Contract negotiations between the State of Florida and the six labor unions representing more than 81,000 workers are at an impasse on a pay raise, seniority rights for workers, and disciplinary procedures, the USA TODAY NETWORK – Florida has learned.
Michael Mattimore, chief labor negotiator for the Governor’s Office and the Department of Management Services, informed lawmakers talks are stalled with representatives of the American Federation of State, County and Municipal Employees (AFSCME), the Police Benevolent Association, and groups representing nurses and other professionals.
Mattimore can continue negotiating with the various labor groups until the Legislature passes a state budget, which is the final word on workplace pay and benefits, along with non-economic job-related issues.
The state “negotiates within the (confines of) the Governor’s budget request,” Mattimore — managing partner of the Allen Norton & Blue law firm’s Tallahassee office — said about the talks so far.
But Hector Ramos, AFSCME’s chief negotiator, recently told the Legislature’s Joint Committee on Collective Bargaining that the state has not been bargaining in good faith. That union represents around 52,000 state workers and is the biggest labor group in the mix.
“It’s their way or the highway,” Ramos told the committee when he and other union leaders provided an update on the impasse last Monday.
DMS consistently ignores the offers labor places on the table, he added: “We don’t want to do a dog and pony show,” Ramos said. “Where’s the counter-offer. Where’s the negotiations?”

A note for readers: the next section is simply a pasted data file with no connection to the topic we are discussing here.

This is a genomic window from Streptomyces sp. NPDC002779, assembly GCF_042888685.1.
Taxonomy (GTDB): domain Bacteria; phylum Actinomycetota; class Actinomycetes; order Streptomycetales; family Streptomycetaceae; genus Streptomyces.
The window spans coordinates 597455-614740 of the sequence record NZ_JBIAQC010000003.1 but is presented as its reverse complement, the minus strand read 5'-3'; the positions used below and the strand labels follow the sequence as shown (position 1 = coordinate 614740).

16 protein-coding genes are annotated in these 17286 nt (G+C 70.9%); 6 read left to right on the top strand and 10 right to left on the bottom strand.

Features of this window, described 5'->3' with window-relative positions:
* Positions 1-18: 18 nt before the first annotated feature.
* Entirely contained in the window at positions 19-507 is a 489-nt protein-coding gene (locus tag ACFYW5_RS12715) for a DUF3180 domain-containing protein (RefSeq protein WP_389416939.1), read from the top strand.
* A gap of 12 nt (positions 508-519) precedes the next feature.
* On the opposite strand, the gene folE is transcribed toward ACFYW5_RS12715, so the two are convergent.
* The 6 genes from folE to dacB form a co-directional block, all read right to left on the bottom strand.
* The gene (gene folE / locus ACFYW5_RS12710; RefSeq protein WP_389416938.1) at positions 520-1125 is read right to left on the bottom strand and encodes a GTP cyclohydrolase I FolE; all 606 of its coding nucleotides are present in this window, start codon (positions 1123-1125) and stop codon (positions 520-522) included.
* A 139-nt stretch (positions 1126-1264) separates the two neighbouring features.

He explained that the pandemic-induced fears of layoffs has made workforce reduction and procedures to fill vacancies issues of concern for workers.
AFSCME wants the state to standardized layoff procedures and recall rights across state agencies and contracts, giving qualified workers the right to fill an open position — a right that now exists in contracts for nurses and law enforcement.
“It would give some peace to the state worker who got laid off,” Ramos said later. “Everyone should enjoy some kind of recall right.”
The state rejected the request for seniority rights as “problematic” in that it “eliminates the agency’s ability to select the most qualified candidates,” Mattimore said.
AFSCME also is trying to restore disciplinary procedures for rank-and-file workers taken away by then-Gov. Jeb Bush in 1998.
DMS turned down the request to adopt a provision, included in law enforcement contracts, that expunges oral and written reprimands from personnel files after two years if the offense does not happen again.
“This potentially places an agency at risk of legal action if the same or similar offense occurs,” DMS said in a handout given to lawmakers that outlines the current impasse.
On Tuesday, Ramos wrote to Mattimore to see if there is any room in the state’s position to continue the negotiations while the Legislature writes a budget.
Lawmakers traditionally take the state’s final offer to the unions and incorporates it in the state budget, usually approved on the last scheduled day of session. This year, it’s April 30.
“We will make recommendations to the appropriation committees in the respective chambers,” said Rep. Jason Fischer, R-Jacksonville, who co-chaired the meeting when Ramos and Mattimore spoke.
James Call is a member of the USA TODAY NETWORK-Florida Capital Bureau. He can be reached at [email protected] Follow on him Twitter: @CallTallahassee
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